Director Diao Yinan gives the film the noir treatment with a close, almost claustrophobic feel. The focus is tight on the characters and their grimy environment, with Diao purposefully avoiding wide vistas or open landscape shots.
Wild Goose Lake is China on the margins: not quite urban, not quite rural, a shanty-town atmosphere peopled by a criminal underclass and those generally down on their luck. When the local gang’s plan to ride into town and steal as many bikes as possible goes wrong, Zhou Zenong (Hu Ge) finds himself on the run, with the police only part of his worries.
Diao’s film borrows unashamedly from the playbook of fellow Chinese director Wong Kar-wai, with exquisite framing of shots and enough colour splashes to keep things interesting. His use of rain as a motif also mirrors Wong, but that’s no bad thing.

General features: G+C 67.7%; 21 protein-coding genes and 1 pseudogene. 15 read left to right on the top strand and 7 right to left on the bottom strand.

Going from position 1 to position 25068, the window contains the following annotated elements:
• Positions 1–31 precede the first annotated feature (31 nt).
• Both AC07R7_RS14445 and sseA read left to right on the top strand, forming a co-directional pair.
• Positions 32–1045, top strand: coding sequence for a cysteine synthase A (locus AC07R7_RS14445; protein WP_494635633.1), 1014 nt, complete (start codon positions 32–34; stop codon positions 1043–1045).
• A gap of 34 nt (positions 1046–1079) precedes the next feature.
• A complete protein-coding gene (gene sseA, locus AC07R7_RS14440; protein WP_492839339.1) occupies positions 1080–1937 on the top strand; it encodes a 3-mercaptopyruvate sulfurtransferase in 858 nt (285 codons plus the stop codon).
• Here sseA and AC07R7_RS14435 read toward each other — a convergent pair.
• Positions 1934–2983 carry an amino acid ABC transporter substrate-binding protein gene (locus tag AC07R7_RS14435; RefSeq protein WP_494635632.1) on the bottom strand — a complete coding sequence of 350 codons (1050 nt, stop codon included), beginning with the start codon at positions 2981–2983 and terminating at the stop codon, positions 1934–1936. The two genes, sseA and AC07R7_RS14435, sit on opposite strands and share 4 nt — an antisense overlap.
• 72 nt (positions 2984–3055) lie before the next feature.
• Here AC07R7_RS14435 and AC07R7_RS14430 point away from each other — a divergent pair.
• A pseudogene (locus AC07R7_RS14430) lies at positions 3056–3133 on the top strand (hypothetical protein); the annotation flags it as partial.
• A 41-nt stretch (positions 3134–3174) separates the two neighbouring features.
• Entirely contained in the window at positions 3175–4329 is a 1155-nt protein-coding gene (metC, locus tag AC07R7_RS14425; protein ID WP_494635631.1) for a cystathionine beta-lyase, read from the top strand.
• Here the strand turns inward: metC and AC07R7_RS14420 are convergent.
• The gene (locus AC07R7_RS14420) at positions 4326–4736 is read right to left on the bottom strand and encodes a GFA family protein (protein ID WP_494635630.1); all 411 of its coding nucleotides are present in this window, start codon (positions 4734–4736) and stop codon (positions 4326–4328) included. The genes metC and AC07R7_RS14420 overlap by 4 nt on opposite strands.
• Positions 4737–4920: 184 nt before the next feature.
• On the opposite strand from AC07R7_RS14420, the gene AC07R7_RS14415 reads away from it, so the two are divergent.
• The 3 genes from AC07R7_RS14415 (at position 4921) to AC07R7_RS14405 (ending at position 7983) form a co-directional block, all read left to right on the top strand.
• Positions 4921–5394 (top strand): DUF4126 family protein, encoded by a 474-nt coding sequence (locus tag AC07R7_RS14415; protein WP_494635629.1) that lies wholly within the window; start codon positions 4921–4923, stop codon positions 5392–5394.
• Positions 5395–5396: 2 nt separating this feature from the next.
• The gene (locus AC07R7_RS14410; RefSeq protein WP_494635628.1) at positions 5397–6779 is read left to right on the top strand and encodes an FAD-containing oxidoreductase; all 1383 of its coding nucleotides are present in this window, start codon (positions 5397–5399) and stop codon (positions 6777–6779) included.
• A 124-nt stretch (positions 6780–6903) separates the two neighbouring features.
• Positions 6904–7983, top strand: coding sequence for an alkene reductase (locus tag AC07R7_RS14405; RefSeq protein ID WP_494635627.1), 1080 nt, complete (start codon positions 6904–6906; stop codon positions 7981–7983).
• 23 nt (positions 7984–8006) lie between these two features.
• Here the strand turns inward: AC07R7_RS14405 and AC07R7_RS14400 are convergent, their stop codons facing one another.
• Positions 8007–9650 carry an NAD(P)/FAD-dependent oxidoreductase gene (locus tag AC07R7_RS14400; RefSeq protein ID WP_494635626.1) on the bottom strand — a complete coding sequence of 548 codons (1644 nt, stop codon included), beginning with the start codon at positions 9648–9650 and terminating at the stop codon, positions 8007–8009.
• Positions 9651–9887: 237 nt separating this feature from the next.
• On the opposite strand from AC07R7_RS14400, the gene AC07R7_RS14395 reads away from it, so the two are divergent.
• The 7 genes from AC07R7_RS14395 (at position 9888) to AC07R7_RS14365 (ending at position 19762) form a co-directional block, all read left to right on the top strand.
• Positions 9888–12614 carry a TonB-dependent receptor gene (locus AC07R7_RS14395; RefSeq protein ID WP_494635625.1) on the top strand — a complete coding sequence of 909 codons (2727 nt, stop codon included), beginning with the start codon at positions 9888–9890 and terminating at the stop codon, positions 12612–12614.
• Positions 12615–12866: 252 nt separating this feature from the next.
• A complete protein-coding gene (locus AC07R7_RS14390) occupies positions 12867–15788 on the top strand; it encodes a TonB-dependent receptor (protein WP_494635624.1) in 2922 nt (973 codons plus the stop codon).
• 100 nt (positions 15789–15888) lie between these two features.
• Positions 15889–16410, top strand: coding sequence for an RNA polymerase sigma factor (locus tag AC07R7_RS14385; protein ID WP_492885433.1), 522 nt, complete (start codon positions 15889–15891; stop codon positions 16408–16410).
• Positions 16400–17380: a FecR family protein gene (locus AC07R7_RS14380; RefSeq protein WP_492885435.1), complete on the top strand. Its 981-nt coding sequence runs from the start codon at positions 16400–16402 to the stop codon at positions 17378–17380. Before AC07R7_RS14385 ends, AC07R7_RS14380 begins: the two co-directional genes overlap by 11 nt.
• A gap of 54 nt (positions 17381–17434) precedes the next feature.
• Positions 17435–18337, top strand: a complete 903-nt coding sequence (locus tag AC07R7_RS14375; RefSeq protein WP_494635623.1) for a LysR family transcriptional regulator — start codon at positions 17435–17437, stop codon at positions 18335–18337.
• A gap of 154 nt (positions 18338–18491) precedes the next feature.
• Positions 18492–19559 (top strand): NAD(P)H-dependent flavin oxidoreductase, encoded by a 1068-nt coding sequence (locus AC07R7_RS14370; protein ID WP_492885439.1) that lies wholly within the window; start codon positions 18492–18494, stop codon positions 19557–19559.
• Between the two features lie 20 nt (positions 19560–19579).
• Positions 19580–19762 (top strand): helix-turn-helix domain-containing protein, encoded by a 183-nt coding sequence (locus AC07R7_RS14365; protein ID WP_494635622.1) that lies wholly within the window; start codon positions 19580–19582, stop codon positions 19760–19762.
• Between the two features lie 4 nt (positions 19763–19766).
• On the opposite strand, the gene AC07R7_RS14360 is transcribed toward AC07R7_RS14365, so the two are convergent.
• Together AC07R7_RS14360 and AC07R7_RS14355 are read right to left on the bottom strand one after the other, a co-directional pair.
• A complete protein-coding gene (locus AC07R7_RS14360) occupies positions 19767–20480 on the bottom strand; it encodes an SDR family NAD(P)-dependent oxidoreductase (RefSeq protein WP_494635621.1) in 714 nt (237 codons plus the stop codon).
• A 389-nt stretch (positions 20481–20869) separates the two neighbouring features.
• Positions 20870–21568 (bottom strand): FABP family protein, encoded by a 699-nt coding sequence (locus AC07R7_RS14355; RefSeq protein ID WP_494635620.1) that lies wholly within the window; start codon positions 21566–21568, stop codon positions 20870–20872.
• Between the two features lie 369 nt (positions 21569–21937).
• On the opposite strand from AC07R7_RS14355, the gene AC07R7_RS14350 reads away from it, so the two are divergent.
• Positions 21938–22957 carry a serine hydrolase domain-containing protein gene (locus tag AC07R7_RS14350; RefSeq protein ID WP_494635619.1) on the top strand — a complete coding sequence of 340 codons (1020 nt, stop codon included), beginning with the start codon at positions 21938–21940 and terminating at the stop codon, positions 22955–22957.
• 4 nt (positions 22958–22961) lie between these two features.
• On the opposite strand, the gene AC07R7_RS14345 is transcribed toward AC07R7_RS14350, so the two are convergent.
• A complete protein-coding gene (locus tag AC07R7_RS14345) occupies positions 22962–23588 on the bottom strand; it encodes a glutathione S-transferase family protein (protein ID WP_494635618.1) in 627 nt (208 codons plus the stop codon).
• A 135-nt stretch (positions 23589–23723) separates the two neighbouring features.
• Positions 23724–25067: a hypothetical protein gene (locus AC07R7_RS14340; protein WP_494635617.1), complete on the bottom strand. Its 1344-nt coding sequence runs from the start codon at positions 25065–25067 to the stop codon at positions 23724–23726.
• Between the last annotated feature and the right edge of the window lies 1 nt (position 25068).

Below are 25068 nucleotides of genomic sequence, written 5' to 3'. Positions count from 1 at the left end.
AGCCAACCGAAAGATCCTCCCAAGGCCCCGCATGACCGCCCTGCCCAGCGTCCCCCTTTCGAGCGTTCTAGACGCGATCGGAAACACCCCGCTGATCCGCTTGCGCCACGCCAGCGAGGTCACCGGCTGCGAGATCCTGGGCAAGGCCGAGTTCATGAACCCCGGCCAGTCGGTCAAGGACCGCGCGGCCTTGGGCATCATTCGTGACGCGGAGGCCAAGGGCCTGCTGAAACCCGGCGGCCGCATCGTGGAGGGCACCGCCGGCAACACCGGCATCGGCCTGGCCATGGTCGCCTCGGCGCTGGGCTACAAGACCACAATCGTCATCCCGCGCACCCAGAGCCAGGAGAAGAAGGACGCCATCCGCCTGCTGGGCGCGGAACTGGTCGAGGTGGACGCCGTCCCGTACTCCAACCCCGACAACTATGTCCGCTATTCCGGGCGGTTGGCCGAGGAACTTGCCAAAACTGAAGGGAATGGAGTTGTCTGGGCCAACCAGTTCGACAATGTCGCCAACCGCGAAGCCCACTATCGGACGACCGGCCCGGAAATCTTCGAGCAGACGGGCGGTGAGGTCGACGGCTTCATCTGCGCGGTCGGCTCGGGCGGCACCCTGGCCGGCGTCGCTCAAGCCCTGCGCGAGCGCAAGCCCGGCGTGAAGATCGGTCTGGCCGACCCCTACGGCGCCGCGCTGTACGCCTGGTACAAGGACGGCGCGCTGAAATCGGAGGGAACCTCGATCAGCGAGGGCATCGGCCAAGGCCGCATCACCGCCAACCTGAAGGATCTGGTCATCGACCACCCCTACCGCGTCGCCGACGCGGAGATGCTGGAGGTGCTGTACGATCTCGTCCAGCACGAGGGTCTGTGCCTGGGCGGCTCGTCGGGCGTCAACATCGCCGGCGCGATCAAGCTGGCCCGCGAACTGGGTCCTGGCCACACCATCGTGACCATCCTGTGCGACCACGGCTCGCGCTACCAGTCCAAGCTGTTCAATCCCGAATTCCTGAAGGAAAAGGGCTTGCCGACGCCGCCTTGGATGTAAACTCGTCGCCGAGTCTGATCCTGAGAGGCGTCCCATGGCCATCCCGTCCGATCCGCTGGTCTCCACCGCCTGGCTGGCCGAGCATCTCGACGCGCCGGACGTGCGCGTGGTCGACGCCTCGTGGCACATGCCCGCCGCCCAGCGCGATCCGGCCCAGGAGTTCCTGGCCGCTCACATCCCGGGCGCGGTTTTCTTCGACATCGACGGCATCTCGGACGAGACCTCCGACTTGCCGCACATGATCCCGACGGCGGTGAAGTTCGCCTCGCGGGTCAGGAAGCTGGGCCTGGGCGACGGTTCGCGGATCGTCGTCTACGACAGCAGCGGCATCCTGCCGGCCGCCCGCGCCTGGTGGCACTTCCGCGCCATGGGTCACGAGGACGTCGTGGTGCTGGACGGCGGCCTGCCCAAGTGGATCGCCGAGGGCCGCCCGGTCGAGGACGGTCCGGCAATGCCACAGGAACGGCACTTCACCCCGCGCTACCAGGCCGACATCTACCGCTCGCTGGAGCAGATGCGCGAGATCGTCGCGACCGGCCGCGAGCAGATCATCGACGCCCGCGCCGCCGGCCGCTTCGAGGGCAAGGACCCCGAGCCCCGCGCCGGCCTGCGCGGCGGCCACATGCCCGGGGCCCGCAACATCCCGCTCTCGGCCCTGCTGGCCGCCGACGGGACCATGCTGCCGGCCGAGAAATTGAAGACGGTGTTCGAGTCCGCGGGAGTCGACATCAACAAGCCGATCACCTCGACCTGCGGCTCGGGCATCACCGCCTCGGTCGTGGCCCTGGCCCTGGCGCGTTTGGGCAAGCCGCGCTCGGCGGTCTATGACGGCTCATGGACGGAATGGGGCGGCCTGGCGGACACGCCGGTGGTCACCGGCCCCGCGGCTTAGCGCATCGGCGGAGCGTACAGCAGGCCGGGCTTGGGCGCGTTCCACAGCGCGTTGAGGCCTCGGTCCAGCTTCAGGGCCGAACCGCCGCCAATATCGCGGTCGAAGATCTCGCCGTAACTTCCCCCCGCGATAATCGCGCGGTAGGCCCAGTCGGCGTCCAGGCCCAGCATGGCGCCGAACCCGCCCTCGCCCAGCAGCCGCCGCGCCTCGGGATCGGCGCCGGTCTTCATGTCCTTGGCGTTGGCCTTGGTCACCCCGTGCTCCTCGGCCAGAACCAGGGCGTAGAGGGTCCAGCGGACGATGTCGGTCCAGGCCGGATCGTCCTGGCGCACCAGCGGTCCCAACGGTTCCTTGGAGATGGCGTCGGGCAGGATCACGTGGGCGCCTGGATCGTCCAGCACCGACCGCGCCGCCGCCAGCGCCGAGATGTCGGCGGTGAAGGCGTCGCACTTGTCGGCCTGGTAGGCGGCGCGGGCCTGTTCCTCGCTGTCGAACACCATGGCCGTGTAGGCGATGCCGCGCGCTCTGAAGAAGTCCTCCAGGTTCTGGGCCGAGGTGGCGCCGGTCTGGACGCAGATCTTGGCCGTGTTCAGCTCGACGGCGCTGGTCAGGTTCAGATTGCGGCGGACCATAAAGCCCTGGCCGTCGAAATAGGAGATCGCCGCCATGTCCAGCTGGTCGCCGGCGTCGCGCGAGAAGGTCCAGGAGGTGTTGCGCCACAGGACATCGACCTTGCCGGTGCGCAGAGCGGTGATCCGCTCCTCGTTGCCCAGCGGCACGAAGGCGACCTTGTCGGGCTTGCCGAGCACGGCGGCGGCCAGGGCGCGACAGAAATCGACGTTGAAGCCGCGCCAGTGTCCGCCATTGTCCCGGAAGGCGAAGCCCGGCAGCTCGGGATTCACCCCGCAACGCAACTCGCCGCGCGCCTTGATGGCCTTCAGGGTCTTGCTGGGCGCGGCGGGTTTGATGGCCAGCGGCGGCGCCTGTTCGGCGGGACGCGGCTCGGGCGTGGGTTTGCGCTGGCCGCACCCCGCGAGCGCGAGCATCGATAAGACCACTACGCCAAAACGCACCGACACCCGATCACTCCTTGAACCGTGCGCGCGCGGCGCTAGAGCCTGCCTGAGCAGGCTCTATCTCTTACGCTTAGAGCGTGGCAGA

There are a couple of quick, gruesome scenes, easily warranted given the storyline of merciless petty thieves and ne’er-do-wells.
Taiwanese actor Kwei Lun Mei plays a pivotal role as Liu Aiai, a sex worker who plies her trade as one of Wild Goose Lake’s “bathing beauties”. When she’s assigned to Zhou in a plot to turn him in for the reward money, a relationship, of sorts, develops between the two. But Zhou is quietly, stubbornly stoic. The enigmatic man of few words. The classic noir anti-hero.
Zhou’s estranged wife (Regina Wan) gets drawn into events, but her dealings with the flood of plain-clothes detectives weaving through their lives only complicates matters.
There are a number of delightfully unexpected moments in Wild Goose Lake, and even a late ’70s disco hit makes a surprising appearance. Diao’s film is carefully crafted to keep you guessing until the end, a solid testament to his shift from accomplished screenwriter to acclaimed director.
Wild Goose Lake is screening at the Mercury Cinema at 6pm on October 20 and November 3. This year’s OzAsia film festival will feature more than 20 films, with the full program available here.